Christmas wreath with Liberty fabric


From the beginning of December I start getting all excited about Christmas. I would start the frenzy earlier, but I don’t think Mr Flora’s Patch would be able to cope with a longer Christmas fantasy world. From the 1st of December though, it’s fair game. The tree goes up (it’s a fake one because I decided when I was little that watching a tree die- even a tree all decorated and full of fairy lights- doesn’t ever make feel cheery), strings of lights appear all over the house and under the front porch in the various shapes of stars, snowflakes, flowers and colourful acorns. This last one sounds a bit random but the colours on that one are really intense, it’s beautiful. I also adorn the front door with a wreath.


This year I made my own. The base is a willow wreath that I bought ready-made. It has a strong metal frame behind the willow that should keep the whole thing in place for years. I tore some pieces of Liberty fabric from my scrap pile, which felt like I was committing a crime. Such a beautiful fabric to just shred… But I like the untidy, fringy edges it creates. I tied these ribbon pieces randomly to the willow.

The bird is made of felt. I did some appliqué on the wings and the head markings (I took my inspiration from a partridge, because of the Christmas song “Partridge in a pear tree”), also in Liberty fabric. I painted a partridge in watercolour and copied my painting for the bird design. For the first one I used tiny black buttons for the eyes but for the second one I used teddy bear safety eyes. I stuffed the bird, which sounds macabre, and used a blanket stitch all around. Then I took my rabbit Penelope for a walk in the back garden and together we collected some sticks from the birch tree. Well, I collected, she nibbled. She really likes birch. Branch, leaves, catkins, she would eat the whole tree if I let her. And if the tree hadn’t grown to an unreasonable 25 metres high (It grew from a seed that a sparrow had pooped into a terracotta pot in the patio!).

Back to the partridge… I sewed a ribbon to the back of its neck, sewed its underbelly to a stick and secured it to the centre of the wreath. I used another ribbon directly above the hanging bird to tie the wreath to the letterbox on the front door.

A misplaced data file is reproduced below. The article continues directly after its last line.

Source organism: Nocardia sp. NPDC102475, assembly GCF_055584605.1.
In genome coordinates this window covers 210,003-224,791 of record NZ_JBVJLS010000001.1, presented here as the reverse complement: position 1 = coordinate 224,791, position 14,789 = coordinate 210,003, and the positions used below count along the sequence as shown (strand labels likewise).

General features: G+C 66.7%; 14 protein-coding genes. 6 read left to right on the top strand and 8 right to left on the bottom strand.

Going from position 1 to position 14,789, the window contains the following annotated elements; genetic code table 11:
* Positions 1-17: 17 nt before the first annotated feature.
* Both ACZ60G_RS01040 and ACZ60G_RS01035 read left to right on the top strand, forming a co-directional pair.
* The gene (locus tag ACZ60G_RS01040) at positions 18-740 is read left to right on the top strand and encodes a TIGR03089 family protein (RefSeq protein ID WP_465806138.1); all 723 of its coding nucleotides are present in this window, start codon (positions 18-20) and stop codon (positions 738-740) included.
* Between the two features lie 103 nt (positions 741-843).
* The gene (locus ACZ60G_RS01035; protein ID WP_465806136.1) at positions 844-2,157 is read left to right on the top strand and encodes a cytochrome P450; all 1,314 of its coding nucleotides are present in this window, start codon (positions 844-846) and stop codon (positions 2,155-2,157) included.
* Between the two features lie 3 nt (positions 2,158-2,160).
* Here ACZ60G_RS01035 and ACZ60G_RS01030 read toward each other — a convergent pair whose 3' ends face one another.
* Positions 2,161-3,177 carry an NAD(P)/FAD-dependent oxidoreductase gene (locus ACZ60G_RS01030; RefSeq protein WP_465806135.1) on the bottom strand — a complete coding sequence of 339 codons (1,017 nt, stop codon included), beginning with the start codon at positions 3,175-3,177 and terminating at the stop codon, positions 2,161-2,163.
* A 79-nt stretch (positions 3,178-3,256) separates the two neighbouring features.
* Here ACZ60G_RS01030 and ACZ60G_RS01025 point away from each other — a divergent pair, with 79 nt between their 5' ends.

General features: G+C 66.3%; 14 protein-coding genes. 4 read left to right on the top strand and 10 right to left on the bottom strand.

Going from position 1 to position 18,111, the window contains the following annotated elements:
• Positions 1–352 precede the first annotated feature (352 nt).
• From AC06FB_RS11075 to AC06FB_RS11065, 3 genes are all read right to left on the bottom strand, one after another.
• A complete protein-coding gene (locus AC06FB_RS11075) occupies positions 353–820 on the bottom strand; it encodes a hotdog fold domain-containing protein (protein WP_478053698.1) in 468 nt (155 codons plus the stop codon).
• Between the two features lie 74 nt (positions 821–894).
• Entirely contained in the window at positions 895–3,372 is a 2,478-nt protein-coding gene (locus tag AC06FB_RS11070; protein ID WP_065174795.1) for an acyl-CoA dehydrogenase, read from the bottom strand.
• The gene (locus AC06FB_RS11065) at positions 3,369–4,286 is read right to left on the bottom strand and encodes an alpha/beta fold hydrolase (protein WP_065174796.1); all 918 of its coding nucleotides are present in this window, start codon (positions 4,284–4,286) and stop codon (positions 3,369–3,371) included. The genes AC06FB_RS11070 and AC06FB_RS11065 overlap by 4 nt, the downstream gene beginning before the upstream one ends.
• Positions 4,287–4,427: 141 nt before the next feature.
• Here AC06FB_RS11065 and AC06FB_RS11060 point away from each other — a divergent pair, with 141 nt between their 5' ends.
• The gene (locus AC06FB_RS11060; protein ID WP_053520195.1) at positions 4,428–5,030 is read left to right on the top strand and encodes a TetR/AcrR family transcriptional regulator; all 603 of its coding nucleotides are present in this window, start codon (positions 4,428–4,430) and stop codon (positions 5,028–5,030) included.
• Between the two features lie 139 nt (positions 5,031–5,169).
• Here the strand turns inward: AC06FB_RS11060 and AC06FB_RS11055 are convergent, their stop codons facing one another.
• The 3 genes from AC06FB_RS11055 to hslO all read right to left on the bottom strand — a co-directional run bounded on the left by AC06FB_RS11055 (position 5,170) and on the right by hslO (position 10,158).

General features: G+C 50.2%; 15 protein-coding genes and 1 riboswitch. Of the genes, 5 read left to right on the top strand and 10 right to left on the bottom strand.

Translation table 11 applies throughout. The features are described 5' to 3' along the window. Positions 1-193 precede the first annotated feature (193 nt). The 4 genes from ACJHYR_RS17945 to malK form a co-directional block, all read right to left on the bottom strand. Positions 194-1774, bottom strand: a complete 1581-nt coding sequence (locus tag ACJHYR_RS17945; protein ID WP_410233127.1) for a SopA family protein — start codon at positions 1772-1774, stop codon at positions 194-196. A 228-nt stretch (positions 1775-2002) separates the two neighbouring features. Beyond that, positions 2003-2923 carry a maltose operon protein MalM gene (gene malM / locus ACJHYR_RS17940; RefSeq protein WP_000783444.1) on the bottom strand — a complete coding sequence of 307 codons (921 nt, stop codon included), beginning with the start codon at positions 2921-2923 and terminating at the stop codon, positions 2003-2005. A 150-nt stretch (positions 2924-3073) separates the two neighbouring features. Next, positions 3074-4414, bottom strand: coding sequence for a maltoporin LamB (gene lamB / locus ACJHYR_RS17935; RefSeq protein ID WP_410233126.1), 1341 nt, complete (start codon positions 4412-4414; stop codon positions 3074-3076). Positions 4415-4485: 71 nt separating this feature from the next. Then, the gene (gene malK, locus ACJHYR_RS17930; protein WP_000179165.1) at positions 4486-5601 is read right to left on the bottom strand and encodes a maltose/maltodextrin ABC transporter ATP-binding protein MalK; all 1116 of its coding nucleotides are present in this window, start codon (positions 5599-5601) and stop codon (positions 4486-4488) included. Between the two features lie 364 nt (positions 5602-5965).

I hope you have a go at making yours. If you don’t have the time, I have listed a couple for sale in my Etsy shop here: Flora’s Patch

Happy sewing!


Launching my new Etsy shop

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The first of December seems like a fine date to launch my new Etsy shop!

I would have liked to fill it more before launching but I will keep adding things on a regular basis. I am using this new platform to sell small paintings (easily sent in the post) and some of my crochet and textiles patterns and creations.

Here is a link:

I hope you like it and happy browsing!

Apple pincushion

Every year I choose a project and I make a thing for all my friends, in different colour variations to suit their tastes. This is the one I made last year. (I can’t blog about this year because my friends will read the blog and they’ll know what’s coming (apart from winter, but they already know that…)


Using different variations of Liberty, Tilda and Frou Frou fabrics, I made little apple pincushions. I like pincushions. Apart from actually being useful, they can look really amazing too. Some people are very creative with them…



Of course, being a botanical artist, I couldn’t help having to make them more or less botanically correct: the leaves are serrated, the stem has two different colours for the bark and the wood core, and the veining is anastomosing… That is, I thought they were botanically correct until some clever clogs pointed out that apple skins are not usually in segments of colourful ditsy flowers. Ha! Should have seen this one coming.

Anyway, my friends seemed happy with them…

During the year I made some more and I listed them in my Etsy shop here:


How I started sewing

My paternal grandmother, Mémé, had a sewing machine with a treadle, a great big thing in cast iron and wooden table. She would tread away and I would sit on the floor watching the wheel go round. By the time I was 3 years old, I was “helping” with the sewing. I was far too small to reach the treadle, so I would sit on Mémé’s lap and she would operate the machinery while I was guiding the fabric and do the proper sewing bit. When Mémé died, my aunt remembered the endless sewing sessions and gave me the sewing machine. It lives in the bay window in my bedroom and still looks as impressive today, even if I can reach the treadle on my own. I don’t use it anymore but it still works and will come in very handy when we get a zombie apocalypse and we’ll have to make all our own clothes but we’ll have no electricity to operate the newer machines.